5 free Wi-Fi stumbling and troubleshooting tools for Windows and Mac

Credit: Xirrus

Want to find, troubleshoot, and discover information about Wi-Fi networks? I've got five great free tools you can't pass up.

Xirrus Wi-Fi Inspector

I've used this free Wi-Fi sniffer for Windows for a long time, and continue to use it. It locates nearby networks and gives you plenty of information about them, including how close or far away they are. It displays networks spots on a radar-like display. A separate pane offers detailed information about every hot spot it finds, including signal strength, the kind of network, the router vendor, the channel on which the network transmits and whether it's an access point or an ad hoc network. There's more as well, such as your internal IP address, external IP address, DNS and gateway information, and so on. Note that on the download page it doesn't mention Windows 8 compatibility. But I've used it with Windows 8.

Ekahau HeatMapper

This tool is useful for people who are planning to build a Wi-Fi network, or have one whose coverage is flaky, and are looking for dead spots. It takes a bit of work, though, so be prepared to put in your time. You run the program then walk around the area your network covers, essentially creating a map. The HeatMapper then creates a heat map showing you the coverage, including areas that are weak and those that are strong.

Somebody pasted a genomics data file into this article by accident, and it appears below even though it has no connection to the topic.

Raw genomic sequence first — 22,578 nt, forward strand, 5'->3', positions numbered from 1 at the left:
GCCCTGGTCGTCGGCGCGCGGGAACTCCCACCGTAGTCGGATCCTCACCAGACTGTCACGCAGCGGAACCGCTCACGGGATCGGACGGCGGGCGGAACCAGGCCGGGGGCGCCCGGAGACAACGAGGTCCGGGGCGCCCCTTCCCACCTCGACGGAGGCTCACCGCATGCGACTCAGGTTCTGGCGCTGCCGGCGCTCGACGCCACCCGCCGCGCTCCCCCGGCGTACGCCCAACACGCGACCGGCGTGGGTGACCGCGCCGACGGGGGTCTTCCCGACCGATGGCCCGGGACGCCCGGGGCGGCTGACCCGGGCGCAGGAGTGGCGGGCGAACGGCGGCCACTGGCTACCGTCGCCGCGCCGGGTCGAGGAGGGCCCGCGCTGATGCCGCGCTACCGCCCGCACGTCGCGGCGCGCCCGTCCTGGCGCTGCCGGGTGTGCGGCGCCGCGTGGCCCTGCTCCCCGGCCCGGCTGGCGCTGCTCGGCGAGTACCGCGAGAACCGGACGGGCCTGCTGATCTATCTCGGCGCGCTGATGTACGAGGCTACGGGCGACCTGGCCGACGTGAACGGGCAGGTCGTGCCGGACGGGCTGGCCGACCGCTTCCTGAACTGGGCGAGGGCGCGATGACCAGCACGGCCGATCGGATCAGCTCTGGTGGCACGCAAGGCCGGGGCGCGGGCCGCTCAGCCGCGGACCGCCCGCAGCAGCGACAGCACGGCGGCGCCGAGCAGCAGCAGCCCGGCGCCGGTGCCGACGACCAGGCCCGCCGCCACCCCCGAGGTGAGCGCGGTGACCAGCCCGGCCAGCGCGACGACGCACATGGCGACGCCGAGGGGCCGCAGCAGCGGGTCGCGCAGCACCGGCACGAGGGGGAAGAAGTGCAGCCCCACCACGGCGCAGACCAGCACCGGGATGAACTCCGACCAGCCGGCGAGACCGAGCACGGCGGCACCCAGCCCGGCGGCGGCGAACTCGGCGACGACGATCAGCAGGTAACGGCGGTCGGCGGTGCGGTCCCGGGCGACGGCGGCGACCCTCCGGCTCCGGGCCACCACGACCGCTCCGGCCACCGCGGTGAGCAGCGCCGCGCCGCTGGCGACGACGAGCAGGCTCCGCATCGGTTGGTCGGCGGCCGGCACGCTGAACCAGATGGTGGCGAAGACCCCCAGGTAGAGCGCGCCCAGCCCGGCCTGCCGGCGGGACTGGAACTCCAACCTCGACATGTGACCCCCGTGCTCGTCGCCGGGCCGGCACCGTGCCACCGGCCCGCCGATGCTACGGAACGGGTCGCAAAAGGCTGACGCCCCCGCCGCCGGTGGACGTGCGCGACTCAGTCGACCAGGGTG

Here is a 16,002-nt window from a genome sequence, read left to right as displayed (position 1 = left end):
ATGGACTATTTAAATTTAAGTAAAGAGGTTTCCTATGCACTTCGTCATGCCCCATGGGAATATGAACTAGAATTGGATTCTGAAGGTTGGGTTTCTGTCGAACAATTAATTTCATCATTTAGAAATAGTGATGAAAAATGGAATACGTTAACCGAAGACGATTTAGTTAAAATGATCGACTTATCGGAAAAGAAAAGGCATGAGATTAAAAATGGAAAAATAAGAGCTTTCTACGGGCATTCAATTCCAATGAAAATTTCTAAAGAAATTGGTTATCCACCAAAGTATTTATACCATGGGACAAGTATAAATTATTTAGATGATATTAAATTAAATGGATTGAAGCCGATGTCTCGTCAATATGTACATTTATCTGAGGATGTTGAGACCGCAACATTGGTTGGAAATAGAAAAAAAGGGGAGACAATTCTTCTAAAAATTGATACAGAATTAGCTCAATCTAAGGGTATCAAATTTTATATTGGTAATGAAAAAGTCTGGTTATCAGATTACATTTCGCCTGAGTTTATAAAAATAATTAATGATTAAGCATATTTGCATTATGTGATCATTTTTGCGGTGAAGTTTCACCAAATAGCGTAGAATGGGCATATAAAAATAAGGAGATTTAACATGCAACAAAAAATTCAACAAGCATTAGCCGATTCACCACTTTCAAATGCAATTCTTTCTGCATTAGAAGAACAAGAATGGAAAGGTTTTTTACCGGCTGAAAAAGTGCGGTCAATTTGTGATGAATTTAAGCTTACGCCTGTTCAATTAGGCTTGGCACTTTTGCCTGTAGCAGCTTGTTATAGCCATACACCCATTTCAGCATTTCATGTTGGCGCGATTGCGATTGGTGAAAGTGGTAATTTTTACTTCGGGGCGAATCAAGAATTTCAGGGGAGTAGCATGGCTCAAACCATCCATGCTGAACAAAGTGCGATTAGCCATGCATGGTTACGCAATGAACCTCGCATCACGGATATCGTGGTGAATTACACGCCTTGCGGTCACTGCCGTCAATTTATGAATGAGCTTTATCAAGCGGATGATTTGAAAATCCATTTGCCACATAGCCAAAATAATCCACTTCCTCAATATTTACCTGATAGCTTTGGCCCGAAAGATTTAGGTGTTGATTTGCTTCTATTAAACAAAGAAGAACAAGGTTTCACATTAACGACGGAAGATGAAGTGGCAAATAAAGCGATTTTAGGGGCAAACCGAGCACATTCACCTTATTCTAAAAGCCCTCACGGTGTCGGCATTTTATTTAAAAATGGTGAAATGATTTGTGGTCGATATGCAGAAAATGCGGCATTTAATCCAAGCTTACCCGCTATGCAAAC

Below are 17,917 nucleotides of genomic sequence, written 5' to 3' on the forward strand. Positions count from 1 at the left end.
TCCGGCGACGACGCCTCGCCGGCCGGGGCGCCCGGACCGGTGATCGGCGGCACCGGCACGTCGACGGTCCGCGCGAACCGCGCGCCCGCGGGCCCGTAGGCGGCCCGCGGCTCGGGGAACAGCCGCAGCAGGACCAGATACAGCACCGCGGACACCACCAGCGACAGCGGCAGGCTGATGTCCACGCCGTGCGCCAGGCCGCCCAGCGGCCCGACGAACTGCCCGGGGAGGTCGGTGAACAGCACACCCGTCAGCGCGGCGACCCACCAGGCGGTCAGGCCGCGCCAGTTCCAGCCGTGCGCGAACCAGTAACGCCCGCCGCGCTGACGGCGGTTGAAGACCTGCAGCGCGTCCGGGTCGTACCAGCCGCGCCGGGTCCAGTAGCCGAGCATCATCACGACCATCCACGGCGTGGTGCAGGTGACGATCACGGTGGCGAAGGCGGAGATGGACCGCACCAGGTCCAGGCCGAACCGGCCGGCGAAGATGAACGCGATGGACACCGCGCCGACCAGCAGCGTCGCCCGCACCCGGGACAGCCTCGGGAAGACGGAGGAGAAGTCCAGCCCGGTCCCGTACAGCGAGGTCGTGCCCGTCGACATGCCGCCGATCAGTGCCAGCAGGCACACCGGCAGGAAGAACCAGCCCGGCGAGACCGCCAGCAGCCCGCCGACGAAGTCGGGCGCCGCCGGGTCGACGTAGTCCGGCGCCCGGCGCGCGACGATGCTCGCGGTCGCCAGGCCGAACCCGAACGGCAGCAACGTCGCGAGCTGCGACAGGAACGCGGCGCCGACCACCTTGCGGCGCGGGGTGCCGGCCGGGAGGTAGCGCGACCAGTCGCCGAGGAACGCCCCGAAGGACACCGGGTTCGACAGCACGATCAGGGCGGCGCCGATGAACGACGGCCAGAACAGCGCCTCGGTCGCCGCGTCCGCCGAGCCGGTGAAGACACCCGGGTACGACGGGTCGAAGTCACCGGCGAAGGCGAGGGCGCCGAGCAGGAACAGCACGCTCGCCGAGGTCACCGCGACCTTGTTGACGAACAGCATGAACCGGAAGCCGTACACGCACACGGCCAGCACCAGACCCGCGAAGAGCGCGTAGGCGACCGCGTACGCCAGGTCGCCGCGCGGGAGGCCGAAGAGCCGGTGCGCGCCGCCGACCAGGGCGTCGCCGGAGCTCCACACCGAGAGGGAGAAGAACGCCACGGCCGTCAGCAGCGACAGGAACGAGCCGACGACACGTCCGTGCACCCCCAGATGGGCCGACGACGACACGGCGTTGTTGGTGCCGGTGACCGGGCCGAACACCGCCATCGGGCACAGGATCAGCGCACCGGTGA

AirGrab Wi-Fi Radar

This OS X app shows you all nearby Wi-Fi networks, including their SSIDs, Mac address, and channels. Click on any network for more details, including noise levels. It's free, but you'll have to register to get rid of the nag screen.

Acrylic WiFi

This great Windows-based tool shows a tremendous amount of information about Wi-Fi networks, including complete SSID information, signal quality for networks and channels, and what devices are connected to the network. There's a lot more as well, including a brute-force tool for testing password security.


If you like simplicity, this Windows-based application is for you. It's a small download that shows Wi-Fi networks, their strength, and the type of encryption they use. Not much more, but for simplicity, it can't be beat.

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